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E U R O P E A N B A N K I N G A U T H O R I T Y

8

Assessing risks and

ensuring transparency in

the EU banking sector

The EBA is mandated to monitor and assess

market developments, as well as to identify

trends, potential risks and vulnerabilities across

the EU banking system. In 2014, the EBA’s risk

assessment infrastructure was strengthened

with some significant developments as a cen-

tral EU data hub, harnessing new reporting

requirements to improve its key risk indicators

and suite of regular risk products, undertaking

thematic work on RWA consistency and coordi-

nating the Union-wide stress test assessment

of the largest EU banks.

The EBA as a data hub

For the first time, the EBA developed and

rolled out a single set of supervisory reporting

standards in the form of Common Reporting

Requirements (COREP) and Financial Report-

ing Requirements (FINREP). The standards

provided information on banks’ own funds

(COREP) and balance sheet data (FINREP)

to be reprinted consistently and held in one

place. The EBA shared micro-prudential data

of individual banks among competent authori-

ties, and supervisors were able to join a shared

database on a voluntary basis and share and

receive Key Risk Indicators (KRIs) of banks in

the EBA sample. The Memorandum of Under-

standing (MoU) will be updated in early 2015

and is planned to cover all supervisors.

EU-wide stress test

To help ensure stability and restore confidence

in the banking system, the EBA conducts EU-

wide stress testing exercises. The objective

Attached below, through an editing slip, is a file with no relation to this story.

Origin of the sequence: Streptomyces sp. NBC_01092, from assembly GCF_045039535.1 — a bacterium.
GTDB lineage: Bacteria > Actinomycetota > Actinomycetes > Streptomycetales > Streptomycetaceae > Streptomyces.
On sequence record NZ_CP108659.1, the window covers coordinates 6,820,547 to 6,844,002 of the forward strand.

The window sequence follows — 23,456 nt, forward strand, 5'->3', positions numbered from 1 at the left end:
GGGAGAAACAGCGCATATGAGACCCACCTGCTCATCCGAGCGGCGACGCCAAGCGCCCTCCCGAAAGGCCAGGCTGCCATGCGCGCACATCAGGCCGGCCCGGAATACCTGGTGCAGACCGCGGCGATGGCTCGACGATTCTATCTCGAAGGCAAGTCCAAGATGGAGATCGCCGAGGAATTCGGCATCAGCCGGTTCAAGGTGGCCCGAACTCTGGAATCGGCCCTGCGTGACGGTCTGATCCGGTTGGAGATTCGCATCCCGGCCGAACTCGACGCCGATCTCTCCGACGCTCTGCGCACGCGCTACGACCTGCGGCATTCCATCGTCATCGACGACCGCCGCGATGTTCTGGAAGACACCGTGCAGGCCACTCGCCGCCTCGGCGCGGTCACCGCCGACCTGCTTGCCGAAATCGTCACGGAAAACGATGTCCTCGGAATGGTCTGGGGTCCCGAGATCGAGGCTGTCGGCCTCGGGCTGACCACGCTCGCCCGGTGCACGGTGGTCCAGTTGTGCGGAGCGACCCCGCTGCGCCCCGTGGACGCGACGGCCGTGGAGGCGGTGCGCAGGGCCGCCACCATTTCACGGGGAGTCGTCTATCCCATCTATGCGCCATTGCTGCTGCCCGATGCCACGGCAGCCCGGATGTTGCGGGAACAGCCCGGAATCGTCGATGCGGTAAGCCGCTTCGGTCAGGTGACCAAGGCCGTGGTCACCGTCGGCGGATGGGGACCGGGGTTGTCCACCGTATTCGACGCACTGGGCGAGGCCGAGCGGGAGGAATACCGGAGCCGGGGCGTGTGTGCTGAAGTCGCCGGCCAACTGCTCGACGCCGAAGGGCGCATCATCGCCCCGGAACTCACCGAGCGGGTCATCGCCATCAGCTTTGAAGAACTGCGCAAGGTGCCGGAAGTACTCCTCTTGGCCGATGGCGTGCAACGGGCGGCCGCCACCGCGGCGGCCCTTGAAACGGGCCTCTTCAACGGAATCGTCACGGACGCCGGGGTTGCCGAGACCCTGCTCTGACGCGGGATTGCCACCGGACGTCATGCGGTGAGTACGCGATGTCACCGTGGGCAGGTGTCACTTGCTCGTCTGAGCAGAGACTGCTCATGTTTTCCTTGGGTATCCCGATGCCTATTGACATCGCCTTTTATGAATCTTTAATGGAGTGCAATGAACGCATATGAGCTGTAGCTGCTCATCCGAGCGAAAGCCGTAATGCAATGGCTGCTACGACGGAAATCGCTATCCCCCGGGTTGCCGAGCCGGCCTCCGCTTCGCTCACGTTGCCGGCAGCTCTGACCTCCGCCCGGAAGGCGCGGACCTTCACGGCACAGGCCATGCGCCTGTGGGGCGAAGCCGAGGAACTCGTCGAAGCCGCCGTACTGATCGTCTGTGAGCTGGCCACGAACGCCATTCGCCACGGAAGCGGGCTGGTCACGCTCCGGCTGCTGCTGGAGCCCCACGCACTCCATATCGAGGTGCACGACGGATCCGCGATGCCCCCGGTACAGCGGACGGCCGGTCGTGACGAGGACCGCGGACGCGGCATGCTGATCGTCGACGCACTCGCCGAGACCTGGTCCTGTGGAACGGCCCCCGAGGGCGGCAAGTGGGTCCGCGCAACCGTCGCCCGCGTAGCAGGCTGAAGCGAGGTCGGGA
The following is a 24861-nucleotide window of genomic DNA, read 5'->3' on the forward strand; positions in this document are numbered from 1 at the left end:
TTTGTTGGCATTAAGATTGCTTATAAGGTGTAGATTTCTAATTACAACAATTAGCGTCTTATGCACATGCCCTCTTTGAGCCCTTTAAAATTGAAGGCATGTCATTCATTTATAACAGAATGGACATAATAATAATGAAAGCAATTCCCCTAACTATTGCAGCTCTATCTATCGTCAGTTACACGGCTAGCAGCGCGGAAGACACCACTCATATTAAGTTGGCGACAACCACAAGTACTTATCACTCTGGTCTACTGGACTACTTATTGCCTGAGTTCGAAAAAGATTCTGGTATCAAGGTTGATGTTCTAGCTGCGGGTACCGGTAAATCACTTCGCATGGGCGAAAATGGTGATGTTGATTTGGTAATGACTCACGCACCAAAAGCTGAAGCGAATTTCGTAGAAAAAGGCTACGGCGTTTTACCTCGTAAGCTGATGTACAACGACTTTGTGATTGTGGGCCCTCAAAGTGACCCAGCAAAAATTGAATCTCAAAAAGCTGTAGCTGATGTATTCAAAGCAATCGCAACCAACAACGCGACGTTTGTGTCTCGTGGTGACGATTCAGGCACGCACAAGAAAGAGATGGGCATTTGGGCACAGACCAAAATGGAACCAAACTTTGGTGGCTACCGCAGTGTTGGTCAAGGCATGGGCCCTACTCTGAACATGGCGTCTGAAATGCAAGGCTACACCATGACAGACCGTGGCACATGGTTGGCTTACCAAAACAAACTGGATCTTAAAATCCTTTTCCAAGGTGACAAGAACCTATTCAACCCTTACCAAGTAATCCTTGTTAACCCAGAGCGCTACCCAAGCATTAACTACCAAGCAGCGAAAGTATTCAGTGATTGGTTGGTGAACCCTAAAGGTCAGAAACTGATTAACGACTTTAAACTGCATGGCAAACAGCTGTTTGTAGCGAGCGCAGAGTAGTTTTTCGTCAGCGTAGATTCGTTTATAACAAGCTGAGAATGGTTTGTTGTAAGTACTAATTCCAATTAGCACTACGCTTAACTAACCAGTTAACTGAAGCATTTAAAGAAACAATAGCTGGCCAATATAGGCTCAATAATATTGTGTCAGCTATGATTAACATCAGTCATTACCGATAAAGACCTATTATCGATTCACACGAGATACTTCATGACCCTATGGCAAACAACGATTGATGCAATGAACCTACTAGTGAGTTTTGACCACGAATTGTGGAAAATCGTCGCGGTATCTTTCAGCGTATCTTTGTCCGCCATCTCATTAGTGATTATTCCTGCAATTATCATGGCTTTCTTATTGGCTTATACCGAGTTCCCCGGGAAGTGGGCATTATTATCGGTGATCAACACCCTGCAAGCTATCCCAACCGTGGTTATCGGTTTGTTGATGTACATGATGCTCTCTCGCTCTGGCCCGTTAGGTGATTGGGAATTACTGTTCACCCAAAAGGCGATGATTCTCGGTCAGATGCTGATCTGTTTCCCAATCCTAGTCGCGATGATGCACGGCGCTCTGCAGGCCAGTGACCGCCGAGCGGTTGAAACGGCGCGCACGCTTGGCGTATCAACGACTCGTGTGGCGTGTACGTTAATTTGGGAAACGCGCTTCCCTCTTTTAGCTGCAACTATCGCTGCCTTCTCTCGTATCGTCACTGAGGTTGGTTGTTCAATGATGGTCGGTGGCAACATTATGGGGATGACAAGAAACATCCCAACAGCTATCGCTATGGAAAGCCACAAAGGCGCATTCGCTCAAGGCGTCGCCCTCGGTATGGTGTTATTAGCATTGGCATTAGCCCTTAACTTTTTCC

is to assess the resilience of EU banks to ad-

verse economic developments, to help super-

visors assess individual banks, to contribute

to understanding systemic risk in the EU and

ultimately to foster market discipline in the

sector. The EBA conducted an exercise in 2014

based on common macroeconomic scenarios

and a consistent methodology, and it was ac-

companied by the provision of unparalleled

transparency into banks’ balance sheets and

into the potential impact of severe, but plau-

sible, shocks on them. The EBA collected and

processed about 9.6 million data points for 123

banks across the entire EU and the results of

the stress test were published in October 2014.

One difference from previous stress tests was

that the participating banks had to undergo an

asset quality review (AQR). The AQR was a ma-

jor step forward for the EBA’s work on com-

mon definitions and comparability, as the ex-

ercise used the EBA’s harmonised definitions

of non-performing and forborne exposures.

The impact of the stress test was assessed in

terms of the transitional CRR/CRD IV Com-

mon Equity Tier 1 (CET1) capital ratio for which

5.5 % and 8.0 % hurdle rates were defined for

the adverse and the baseline scenario, re-

spectively. As of the end of 2013, the weighted

average CET1 capital ratio was 11.1 % and, in

the adverse scenario, it was projected to fall by

approximately 260 bps, mostly driven by credit

losses.

The test found that 24 participating banks fell

below the defined thresholds leading to an

aggregate maximum capital shortfall of EUR

24.6 billion. However, the additional capital

raised in 2014 by banks with a shortfall re-

duced their capital needs to EUR 9.5 billion

and the number of banks with a shortfall to 14.

The supervisory reaction for individual banks

based on these results was the responsibility

of competent authorities.

Work of shadow banking

In 2014, the EBA carried out a comprehensive

study into the interpretation of the term ‘credit

institution’, which is used in all key pieces of

Union banking legislation, including the CRD

IV and the CRR, the BRRD and the SSM and

SRM regulations. In 2015, the EBA is planning

to undertake a range of other work in relation

to shadow banking, including the preparation of

guidelines on exposure limits to shadow bank-

ing entities under Article 395(2) of the CRR.